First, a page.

Dr Hani Albasoos –
The pursuit of national interests and the promotion of international relations depends on the foreign policy of the state, which is the primary tool through which the Sultanate of Oman can achieve its interests and enhance its relations. Oman reflects a wonderful example in embodying the spirit of cooperation and good relations, and it represents an oasis of calm and tranquility, while conflicts prevail in many regions of the world. It seems that the Omani policy does not differ from the characteristics of its people, as the Omani reconciliation, the positive image, and the state of calm and tranquility.
Oman’s foreign policy has shown a steady and continuous trend, unlike many countries in the Middle East, as the charismatic character and wisdom of the late Sultan Qaboos had the most significant impact on this direction. The uniqueness of the Sultanate of Oman and its philosophy of positive neutrality is based on pragmatism, tolerance, and peace-building. Such a policy led to a state of balance and harmony with neighbouring countries.
At the beginning of Omani Renaissance in the year 1970, the late HM Sultan Qaboos managed to protect the country from regional conflicts and never participated in crises and disputes except through diplomatic means, negotiation or cooperation, which provided an appropriate environment for producing an internal development led by the Sultan. The Sultanate of Oman has become a safe country to host peace operations in the region. It has led direct talks between Iran and the United States on the nuclear file in 2015, as the Sultanate sponsored secret negotiations between the United States and Iran since 2011.
The Sultanate also succeeded in concluding some security and commercial cooperation agreements that link it with Iran, as Oman benefits from the oil supply trade that passes through the Strait of Hormuz, which it shares with Iran. Besides, the Sultanate contributed positively to many issues of the region. During the Iraq war and Iran in the 1980s, Oman remained neutral and refused to use its lands to bomb Iran. In another position that demonstrates the objectivity and neutrality of Oman’s foreign policy, the Sultanate announced its refusal to establish a Gulf Alliance in place of the Cooperation Council. It threatened to withdraw from the Council if it turned into a union. In this, the Sultanate considered that this position is a continuation of its foreign policy, known as permanent neutrality and that such a union undermines the Sultanate’s relationship with Iran. Oman’s opposition to raising the level of Gulf Cooperation to a union came in the words of Minister Responsible for Foreign Affairs Yusuf bin Alawi bin Abdallah in 2013 in the Manama Dialogue in Bahrain, where he said: “We are against a union.”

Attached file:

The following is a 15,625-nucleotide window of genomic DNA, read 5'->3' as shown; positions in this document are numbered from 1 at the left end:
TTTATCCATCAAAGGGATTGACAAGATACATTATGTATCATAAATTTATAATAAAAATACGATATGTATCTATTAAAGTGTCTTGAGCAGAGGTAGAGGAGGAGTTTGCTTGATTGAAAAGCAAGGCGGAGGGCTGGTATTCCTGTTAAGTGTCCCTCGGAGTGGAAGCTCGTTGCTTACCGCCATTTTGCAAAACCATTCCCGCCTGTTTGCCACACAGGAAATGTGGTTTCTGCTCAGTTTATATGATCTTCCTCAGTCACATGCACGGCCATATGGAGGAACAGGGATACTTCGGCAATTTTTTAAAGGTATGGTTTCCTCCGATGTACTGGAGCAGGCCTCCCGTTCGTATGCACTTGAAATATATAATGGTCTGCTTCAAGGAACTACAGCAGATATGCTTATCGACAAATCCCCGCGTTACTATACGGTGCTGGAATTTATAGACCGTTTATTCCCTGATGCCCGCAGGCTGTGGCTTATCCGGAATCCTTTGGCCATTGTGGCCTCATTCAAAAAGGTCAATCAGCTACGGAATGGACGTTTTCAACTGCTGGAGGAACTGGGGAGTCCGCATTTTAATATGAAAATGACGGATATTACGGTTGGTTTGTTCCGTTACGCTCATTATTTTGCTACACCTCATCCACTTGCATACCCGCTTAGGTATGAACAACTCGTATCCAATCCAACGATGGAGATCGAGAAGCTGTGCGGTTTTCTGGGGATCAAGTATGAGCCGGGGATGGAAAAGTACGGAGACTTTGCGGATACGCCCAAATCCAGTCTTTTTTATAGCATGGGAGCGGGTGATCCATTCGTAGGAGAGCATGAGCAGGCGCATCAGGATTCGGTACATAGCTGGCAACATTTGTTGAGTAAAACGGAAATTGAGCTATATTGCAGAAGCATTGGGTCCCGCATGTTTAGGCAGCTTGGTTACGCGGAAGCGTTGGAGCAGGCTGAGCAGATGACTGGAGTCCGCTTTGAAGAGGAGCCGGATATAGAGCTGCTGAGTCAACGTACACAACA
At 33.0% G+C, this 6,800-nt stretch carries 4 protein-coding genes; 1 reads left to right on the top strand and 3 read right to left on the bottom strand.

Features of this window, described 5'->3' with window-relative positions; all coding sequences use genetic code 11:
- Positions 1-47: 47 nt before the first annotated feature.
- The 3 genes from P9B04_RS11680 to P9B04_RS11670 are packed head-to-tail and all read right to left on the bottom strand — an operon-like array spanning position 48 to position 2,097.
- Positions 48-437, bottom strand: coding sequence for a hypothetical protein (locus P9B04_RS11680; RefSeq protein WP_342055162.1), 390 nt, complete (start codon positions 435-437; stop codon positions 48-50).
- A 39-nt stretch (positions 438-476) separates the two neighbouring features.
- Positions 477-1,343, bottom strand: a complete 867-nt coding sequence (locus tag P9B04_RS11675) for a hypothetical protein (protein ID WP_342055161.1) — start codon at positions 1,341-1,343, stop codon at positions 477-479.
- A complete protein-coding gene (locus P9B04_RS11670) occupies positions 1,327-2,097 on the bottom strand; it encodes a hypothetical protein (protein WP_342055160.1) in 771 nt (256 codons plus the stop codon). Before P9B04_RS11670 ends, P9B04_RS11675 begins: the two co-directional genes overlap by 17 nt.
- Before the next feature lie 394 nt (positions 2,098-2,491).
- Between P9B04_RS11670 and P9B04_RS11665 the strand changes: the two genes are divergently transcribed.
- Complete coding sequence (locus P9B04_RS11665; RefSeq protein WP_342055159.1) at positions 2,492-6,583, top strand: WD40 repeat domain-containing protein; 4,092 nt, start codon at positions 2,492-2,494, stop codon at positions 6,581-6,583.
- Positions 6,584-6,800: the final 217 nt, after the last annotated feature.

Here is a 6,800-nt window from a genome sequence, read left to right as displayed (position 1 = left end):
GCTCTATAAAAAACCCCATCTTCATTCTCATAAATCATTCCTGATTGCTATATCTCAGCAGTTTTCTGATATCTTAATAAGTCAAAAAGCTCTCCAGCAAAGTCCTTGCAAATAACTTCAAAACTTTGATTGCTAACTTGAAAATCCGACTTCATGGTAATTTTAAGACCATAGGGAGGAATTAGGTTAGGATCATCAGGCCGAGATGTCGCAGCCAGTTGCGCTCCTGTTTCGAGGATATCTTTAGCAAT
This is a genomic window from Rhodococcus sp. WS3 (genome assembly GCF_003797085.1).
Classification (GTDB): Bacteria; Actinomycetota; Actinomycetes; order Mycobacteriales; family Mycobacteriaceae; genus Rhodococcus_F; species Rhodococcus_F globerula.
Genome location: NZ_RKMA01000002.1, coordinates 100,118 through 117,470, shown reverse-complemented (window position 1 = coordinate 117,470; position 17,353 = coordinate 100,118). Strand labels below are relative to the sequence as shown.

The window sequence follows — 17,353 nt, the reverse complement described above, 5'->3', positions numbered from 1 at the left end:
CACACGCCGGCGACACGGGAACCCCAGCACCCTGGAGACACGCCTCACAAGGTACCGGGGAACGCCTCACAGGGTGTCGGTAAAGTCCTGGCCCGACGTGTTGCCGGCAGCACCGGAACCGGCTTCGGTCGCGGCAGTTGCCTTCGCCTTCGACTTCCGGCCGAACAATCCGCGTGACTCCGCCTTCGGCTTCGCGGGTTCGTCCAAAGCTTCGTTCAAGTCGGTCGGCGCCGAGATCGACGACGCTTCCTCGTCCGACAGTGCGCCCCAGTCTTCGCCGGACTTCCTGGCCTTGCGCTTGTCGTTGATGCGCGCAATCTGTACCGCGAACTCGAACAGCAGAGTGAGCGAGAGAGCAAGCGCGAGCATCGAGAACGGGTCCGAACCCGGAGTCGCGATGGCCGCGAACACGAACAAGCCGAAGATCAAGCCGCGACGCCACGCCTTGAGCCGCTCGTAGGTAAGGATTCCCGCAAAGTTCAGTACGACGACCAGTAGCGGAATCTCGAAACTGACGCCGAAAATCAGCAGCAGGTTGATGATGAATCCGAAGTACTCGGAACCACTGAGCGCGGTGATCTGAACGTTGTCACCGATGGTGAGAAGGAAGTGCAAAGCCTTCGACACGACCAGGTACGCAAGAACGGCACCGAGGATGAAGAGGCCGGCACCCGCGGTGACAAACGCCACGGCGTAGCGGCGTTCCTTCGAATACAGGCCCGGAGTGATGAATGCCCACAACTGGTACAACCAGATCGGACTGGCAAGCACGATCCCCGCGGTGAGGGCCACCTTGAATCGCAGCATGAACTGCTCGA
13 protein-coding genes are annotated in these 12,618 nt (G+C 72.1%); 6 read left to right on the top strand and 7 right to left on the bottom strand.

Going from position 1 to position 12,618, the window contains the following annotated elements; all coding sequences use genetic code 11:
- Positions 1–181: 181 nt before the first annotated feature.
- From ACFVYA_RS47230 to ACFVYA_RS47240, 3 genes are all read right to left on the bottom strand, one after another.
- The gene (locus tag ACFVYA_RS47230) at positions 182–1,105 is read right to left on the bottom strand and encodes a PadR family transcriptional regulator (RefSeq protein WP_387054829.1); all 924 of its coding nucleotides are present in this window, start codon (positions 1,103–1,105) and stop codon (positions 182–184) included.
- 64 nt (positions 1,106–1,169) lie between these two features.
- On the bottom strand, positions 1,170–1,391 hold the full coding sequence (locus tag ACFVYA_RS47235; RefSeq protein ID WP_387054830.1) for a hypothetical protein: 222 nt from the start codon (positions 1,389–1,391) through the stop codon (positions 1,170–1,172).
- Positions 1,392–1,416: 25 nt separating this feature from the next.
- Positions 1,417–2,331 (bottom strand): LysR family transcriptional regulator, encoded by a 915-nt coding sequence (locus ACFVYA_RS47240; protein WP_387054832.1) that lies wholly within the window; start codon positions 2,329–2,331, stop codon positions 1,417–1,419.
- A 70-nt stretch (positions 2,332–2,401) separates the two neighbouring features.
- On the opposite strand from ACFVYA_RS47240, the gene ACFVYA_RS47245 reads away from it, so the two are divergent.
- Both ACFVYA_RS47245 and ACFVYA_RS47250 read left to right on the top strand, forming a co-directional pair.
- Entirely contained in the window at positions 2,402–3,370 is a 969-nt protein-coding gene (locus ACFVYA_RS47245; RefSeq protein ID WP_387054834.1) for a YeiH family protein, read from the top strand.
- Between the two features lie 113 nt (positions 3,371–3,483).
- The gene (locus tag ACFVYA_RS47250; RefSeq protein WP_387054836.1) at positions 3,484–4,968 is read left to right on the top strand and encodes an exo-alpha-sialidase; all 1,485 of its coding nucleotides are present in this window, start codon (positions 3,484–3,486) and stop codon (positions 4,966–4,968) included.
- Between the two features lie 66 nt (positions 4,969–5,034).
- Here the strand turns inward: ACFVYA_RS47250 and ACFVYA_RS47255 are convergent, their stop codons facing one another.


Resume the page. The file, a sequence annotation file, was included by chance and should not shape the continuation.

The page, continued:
Oman’s diplomatic process depends on a balance of interests, ward off corruption and disputes, and the pursuit of mutual benefits. Depending on the pragmatic thought of the late HM Sultan Qaboos, Oman managed to win allies without enemies.
HM Sultan Qaboos played the most significant role in achieving a policy of balance and non-alignment and achieved economic development in what is known as the Omani Renaissance. This is how the Sultanate, led by the late Sultan, moved away from political rivalries and conflicts that might adversely affect development. Thus, Oman’s foreign policy was formed in accordance with the ability of the Sultan to establish a rhythm of diplomacy that seeks to establish friendly relations with other countries, non-interference in the internal affairs of others, and respect for international laws, charters, and norms.
HM Sultan Qaboos was considered the critical factor for the success of Oman’s foreign policy, as his vision of internal and international relations of the Sultanate were the key to building the modern state. The late Sultan succeeded in removing the isolation and restrictions imposed on the Sultanate and establishing diplomatic relations with many countries of the world. The success of Omani diplomacy is due to the Sultan’s policy and pragmatic directives, where he assesses matters based on reality, balance, wisdom, consideration, looking at political consequences, and adopting the principle of awareness and rationality. Therefore, the late Sultan Qaboos had good relations with the Gulf states, Iran, and the United States. He did not take extreme positions with one country against another but adopted a neutral policy as a formula to win the support of all nations within his plan to protect the Sultanate in the long run.
And unlike other GCC countries, he managed to build a good relationship with Iran, and this did not affect the Sultanate’s relationship with the United States. Still, Oman succeeded in being a channel of communication and a stage for US-Iranian negotiations, which resulted in the Iranian nuclear agreement in 2015.
The author teaches
international politics at SQU.